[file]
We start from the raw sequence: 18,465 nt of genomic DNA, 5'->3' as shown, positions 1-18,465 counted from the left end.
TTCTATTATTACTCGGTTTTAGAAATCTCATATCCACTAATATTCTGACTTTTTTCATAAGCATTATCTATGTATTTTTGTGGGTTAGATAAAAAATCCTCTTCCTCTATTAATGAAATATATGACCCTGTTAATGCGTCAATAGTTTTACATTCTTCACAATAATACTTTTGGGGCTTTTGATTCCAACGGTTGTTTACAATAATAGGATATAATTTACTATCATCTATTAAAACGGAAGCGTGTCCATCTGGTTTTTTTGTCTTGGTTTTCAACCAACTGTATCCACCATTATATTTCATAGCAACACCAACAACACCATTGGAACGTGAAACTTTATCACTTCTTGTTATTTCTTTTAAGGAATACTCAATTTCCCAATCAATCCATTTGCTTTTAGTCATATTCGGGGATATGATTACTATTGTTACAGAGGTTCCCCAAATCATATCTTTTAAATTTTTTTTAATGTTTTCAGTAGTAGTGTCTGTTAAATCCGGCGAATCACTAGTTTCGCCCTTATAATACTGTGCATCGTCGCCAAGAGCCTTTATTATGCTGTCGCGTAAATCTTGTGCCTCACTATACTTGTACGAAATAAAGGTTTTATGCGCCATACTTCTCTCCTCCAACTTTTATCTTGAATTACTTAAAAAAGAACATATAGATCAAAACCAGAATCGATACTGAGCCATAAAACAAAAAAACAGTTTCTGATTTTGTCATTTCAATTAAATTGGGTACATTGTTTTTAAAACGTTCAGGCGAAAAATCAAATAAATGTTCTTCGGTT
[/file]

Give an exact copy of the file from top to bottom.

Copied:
We start from the raw sequence: 18,465 nt of genomic DNA, 5'->3' as shown, positions 1-18,465 counted from the left end.
TTCTATTATTACTCGGTTTTAGAAATCTCATATCCACTAATATTCTGACTTTTTTCATAAGCATTATCTATGTATTTTTGTGGGTTAGATAAAAAATCCTCTTCCTCTATTAATGAAATATATGACCCTGTTAATGCGTCAATAGTTTTACATTCTTCACAATAATACTTTTGGGGCTTTTGATTCCAACGGTTGTTTACAATAATAGGATATAATTTACTATCATCTATTAAAACGGAAGCGTGTCCATCTGGTTTTTTTGTCTTGGTTTTCAACCAACTGTATCCACCATTATATTTCATAGCAACACCAACAACACCATTGGAACGTGAAACTTTATCACTTCTTGTTATTTCTTTTAAGGAATACTCAATTTCCCAATCAATCCATTTGCTTTTAGTCATATTCGGGGATATGATTACTATTGTTACAGAGGTTCCCCAAATCATATCTTTTAAATTTTTTTTAATGTTTTCAGTAGTAGTGTCTGTTAAATCCGGCGAATCACTAGTTTCGCCCTTATAATACTGTGCATCGTCGCCAAGAGCCTTTATTATGCTGTCGCGTAAATCTTGTGCCTCACTATACTTGTACGAAATAAAGGTTTTATGCGCCATACTTCTCTCCTCCAACTTTTATCTTGAATTACTTAAAAAAGAACATATAGATCAAAACCAGAATCGATACTGAGCCATAAAACAAAAAAACAGTTTCTGATTTTGTCATTTCAATTAAATTGGGTACATTGTTTTTAAAACGTTCAGGCGAAAAATCAAATAAATGTTCTTCGGTT